Two Treatises by Henry Ainsworth. The First, “Of the Communion of Saints”. The Second: “An Arrow Against Idolatry” etc. – To this Edition is prefixed, some “Account of the Life and Writings of the Author”.
Edinburgh, Printed by D.Paterson, 1789. Octavo. LXIX, 344 pages with two titlepages announcing the two titles separately. Hardcover / Original 18th century leather, professionally restored with a modern spine to the style of the period. The Volume in protective collector’s Mylar. Very good condition with some minor signs of wear only. Rare edition with an early biographical account on Henry Ainsworth. Heavily annotated with contemporary comments. Annotations on pastedown, endpaper and within text are focused on crossreferencing Ainsworth’s publication with other contemporaries and their conflicting or corresponding thoughts on Idolatry (Hugh Broughton “on the consent of times” gets mentioned etc.).
Henry Ainsworth (1571–1622) was an English Nonconformist clergyman and scholar. He led the Ancient Church, a Brownist or English Separatist congregation in Amsterdam alongside Francis Johnson from 1597, and after their split led his own congregation. His translations of and commentaries on the Hebrew scriptures were influential for centuries.
Ainsworth was born of a farming family of Swanton Morley, Norfolk. He was educated at St John’s College, Cambridge, later moving to Caius College, but left without a degree. After associating with the Puritan party in the Church, he joined the Brownists, but submitted to the Church of England after being arrested in London, and again when he was arrested in Ireland.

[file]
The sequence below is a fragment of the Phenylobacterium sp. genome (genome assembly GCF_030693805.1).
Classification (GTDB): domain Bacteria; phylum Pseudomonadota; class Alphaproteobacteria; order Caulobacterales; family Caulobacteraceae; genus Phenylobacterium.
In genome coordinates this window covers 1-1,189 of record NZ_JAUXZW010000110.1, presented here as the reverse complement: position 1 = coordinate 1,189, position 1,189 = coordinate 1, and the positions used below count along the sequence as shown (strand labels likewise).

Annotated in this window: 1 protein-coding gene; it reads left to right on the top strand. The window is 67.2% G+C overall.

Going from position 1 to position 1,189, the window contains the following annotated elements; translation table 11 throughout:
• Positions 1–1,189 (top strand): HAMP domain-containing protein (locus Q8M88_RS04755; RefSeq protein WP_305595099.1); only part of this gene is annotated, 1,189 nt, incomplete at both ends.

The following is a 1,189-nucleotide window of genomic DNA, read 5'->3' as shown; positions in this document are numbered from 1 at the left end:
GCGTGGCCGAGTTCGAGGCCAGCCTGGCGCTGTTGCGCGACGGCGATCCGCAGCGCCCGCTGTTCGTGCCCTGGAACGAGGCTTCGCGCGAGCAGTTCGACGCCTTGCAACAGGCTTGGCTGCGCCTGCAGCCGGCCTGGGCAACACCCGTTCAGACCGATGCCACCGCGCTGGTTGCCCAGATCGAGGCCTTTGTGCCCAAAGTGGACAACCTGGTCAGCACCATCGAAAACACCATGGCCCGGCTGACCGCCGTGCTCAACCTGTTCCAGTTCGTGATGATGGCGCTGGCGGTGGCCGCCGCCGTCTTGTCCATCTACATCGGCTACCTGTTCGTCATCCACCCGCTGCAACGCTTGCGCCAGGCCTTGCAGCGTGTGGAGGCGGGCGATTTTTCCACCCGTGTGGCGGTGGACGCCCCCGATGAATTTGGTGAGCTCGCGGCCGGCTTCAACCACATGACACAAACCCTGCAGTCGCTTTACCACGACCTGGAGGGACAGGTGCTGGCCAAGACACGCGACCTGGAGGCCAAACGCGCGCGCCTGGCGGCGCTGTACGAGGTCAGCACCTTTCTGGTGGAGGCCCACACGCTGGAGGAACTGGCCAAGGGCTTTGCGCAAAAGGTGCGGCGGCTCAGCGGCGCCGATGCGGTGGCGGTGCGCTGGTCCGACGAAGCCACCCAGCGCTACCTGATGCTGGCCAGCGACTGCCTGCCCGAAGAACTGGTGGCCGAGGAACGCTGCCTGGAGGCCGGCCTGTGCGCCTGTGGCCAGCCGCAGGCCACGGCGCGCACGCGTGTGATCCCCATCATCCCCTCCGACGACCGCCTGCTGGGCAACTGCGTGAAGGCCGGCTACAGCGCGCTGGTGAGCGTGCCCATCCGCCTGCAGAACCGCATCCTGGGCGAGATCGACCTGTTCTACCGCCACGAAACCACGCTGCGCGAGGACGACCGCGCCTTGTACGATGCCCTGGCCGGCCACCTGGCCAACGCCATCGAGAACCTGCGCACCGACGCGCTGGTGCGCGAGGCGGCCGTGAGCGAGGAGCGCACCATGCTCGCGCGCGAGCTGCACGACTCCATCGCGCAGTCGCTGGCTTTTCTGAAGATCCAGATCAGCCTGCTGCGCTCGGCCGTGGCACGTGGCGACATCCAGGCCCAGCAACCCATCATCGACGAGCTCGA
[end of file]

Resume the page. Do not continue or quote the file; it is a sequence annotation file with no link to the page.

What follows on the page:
By 1597, Ainsworth moved to Amsterdam and found a home in “a blind lane at Amsterdam”, working as porter to a bookseller, and lived in severe poverty. According to Roger Williams, Ainsworth ‘lived on 9d a week with roots boiled’. When the pastor Francis Johnson came to the church from London, where he had been in prison, Ainsworth was elected as teacher (or doctor), thanks to his knowledge of Hebrew.
Ainsworth attempted to arbitrate the quarrel between Francis and Thomasine Johnson on the one side and his brother George Johnson on the other, where George accused Thomasine of dressing immodestly and Francis of ruling the church tyrannically. Though he may initially have sympathised with George, on 15 January 1598, Ainsworth chaired a church meeting which censured him. Francis and Ainsworth also ex-communicated their elder Matthew Slade for refusing to stop going to services in the Dutch Reformed Church. Ainsworth himself caused some scandal when it emerged that he had twice submitted to the Church of England, but he was not disciplined.
Though often involved in controversy, Ainsworth was not arrogant, but was a steadfast and cultured champion of the principles represented by the early Congregationalists. Amid all the controversy, he steadily pursued his studies. The combination was so unique that some have mistaken him for two different individuals. Confusion has also been occasioned through his friendly controversy with one John Ainsworth, who left the Anglican for the Roman Catholic church.
In 1604, Johnson and Ainsworth wrote a petition for toleration of their church and took it to England in the hope of delivering it to James I. In their attempts to get it to the king, they rewrote it twice, and on their return to Amsterdam published all three versions under the title An Apologie or Defence of svch trve Christians as are commonly (vnjustly) called Brovvnists.